Do you leave the plastic on your silver bars?

Discussion in 'Bullion Investing' started by Gam3rBlake, May 20, 2022.

  1. capthank

    capthank Well-Known Member

    I leave the plastic on for better resale (validity). Lot's of counterfeit bars so do your homework.
    Dynoking likes this.
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  3. mpcusa

    mpcusa "Official C.T. TROLL SWEEPER"

    Engelhard is what I would consider boutique, so any damage would cause a discount
    from both a buyer and a seller.
  4. mpcusa

    mpcusa "Official C.T. TROLL SWEEPER"

    Many of the plastic enclosures can be easily duplicated, so the best way is to test it
    by using a rare earth magnet, it will confirm its silver but not the brand name so
    any documentation you can get would be a plus ;)
  5. Dynoking

    Dynoking Well-Known Member

    I have 10oz poured silver bars from IGR. It has a laser etched serial number on the bar. Included on the back of the bar is paper card with the SN, fineness, etc held in place with plastic wrap. The plastic wrap seam has a hologram label on it. I suggest that the refiners packaging be left in place. The buyer has the final choice.
    Gam3rBlake likes this.
  6. mpcusa

    mpcusa "Official C.T. TROLL SWEEPER"

    I have one of those same bars you discussed, but many do not have
    the attached documentation, so your
    really left on your own, always best to
    buy from a reputable dealer :) such
    as APMEX or Liberty coin one of my
    new favorites.
    Gam3rBlake likes this.
  7. rte

    rte Well-Known Member

    I have some US coins that are in the Littleton flips.
    All graded with some codes.
    Grading is subjective, but I'll probably not loose money on these :D
    $0.33 on the dollar in the graded class is what I paid.

    The seller inherited the lot from his father and wasn't a coin collector...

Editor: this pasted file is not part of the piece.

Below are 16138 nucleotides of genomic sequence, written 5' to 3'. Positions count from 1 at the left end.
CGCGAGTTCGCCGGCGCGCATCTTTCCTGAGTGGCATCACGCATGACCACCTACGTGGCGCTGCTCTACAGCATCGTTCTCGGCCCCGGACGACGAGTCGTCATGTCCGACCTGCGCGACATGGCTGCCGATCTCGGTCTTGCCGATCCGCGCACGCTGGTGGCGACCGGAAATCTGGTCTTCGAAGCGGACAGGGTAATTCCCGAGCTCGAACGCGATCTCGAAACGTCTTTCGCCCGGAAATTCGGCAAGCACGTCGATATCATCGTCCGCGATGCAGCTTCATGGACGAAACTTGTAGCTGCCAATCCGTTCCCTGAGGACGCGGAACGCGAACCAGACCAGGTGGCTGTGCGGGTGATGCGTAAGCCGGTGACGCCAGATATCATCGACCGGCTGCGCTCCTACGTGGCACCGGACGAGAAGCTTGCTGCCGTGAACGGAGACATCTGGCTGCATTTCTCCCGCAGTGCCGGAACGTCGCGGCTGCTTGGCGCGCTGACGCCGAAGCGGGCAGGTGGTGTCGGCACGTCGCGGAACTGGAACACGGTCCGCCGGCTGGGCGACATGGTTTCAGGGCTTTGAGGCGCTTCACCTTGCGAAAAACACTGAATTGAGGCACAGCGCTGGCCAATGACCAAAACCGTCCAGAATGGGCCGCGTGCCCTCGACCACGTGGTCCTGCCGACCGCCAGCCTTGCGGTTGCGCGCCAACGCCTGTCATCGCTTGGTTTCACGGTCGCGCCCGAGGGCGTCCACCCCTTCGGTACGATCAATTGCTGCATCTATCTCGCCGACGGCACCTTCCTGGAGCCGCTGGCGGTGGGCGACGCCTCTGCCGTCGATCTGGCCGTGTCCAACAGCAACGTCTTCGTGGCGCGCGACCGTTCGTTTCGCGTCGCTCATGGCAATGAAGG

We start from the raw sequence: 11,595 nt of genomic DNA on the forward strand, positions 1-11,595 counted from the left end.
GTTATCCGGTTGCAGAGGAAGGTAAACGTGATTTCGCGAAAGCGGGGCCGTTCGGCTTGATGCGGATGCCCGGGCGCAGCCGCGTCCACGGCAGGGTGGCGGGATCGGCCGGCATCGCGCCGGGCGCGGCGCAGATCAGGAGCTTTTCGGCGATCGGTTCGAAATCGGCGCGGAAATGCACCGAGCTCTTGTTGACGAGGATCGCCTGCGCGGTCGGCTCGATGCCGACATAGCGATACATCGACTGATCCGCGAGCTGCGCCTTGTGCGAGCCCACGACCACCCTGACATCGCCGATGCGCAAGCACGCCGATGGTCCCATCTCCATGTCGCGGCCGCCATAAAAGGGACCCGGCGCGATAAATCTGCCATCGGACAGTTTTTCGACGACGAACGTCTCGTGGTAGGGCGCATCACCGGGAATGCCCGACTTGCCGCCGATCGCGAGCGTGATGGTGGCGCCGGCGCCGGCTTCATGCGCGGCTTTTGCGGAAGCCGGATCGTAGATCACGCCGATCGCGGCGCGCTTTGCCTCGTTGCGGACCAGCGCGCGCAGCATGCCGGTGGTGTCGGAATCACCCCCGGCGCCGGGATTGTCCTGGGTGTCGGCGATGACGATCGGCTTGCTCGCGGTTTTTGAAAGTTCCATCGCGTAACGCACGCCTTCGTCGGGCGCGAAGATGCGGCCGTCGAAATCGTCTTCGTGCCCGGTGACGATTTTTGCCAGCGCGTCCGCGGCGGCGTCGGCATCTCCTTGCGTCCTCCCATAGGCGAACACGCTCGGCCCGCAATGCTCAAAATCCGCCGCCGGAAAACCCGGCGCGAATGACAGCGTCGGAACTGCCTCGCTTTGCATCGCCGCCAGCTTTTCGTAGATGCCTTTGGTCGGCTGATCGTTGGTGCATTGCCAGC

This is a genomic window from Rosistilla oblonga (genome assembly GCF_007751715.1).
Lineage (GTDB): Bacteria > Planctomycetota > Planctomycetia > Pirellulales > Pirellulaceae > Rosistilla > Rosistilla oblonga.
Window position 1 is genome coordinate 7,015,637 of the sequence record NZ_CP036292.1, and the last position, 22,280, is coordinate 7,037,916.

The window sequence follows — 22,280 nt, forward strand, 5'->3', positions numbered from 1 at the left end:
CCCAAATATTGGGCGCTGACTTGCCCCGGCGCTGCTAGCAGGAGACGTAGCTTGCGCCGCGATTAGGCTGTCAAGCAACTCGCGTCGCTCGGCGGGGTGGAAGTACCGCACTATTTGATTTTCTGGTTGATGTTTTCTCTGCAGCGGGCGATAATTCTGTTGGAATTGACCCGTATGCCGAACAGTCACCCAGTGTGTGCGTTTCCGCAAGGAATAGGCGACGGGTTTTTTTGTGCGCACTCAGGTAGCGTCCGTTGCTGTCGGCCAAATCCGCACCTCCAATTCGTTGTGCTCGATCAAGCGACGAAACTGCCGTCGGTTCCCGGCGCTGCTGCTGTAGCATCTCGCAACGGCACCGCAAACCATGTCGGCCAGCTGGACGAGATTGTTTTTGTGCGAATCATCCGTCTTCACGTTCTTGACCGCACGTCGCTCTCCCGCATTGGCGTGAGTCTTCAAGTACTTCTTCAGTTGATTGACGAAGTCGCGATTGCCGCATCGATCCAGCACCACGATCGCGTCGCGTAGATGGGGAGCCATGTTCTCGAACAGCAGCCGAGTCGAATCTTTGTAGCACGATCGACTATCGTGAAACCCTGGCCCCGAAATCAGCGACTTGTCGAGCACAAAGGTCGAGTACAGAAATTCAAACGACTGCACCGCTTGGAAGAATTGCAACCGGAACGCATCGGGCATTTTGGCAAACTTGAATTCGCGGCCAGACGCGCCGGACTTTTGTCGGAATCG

I offered 2x what someone else did and the seller asked ME if I was sure about my offer?
    Everyone was happy with the deal.
    Even those are still in the plastic flips :p
    Gam3rBlake likes this.
  8. Gam3rBlake

    Gam3rBlake Well-Known Member

    Oh yeah that kind of stuff is obviously supposed to be kept sealed.

    But mine doesn’t have any labeling or information on the plastic. It’s just clear plastic packaging with nothing on it.
  9. Mr Roots

    Mr Roots Underneath The Bridge

    You can always remove it but you can never put it back on.
  10. mpcusa

    mpcusa "Official C.T. TROLL SWEEPER"

    In a perfect world they would all have documentation and matching serial numbers
    to support what you have but its not a perfect world so most dont,but like I said in my previous post a rare earth magnet works wonders, I have one of I ever have a question, heres a key chain model on Amazon for about $9 if you so desire, its really
    cheap insurance.
    Gam3rBlake likes this.
  11. mpcusa

    mpcusa "Official C.T. TROLL SWEEPER"

  12. rte

    rte Well-Known Member

    I have this one that I take to the coin meetings.
    Occasionally someone pops in looking to sell something and it's uncovered a few fakes.
    mpcusa likes this.
  13. Gam3rBlake

    Gam3rBlake Well-Known Member

    Oh yeah I have a Neodyium magnet except it looks different. It still works on the same principle though. I also bought calipers so I can measure the diameter and width of a coin and a jewelers scale so I can weigh it.

    Usually those 3 tests combined can detect a lot of fakes even if it’s not perfect and good fakes will still slip through since good fakes usually use real silver.

    If someone was counterfeiting an 1893 S Morgan Dollar for example it would be dumb not to use real silver since the numismatic is far beyond its melt value.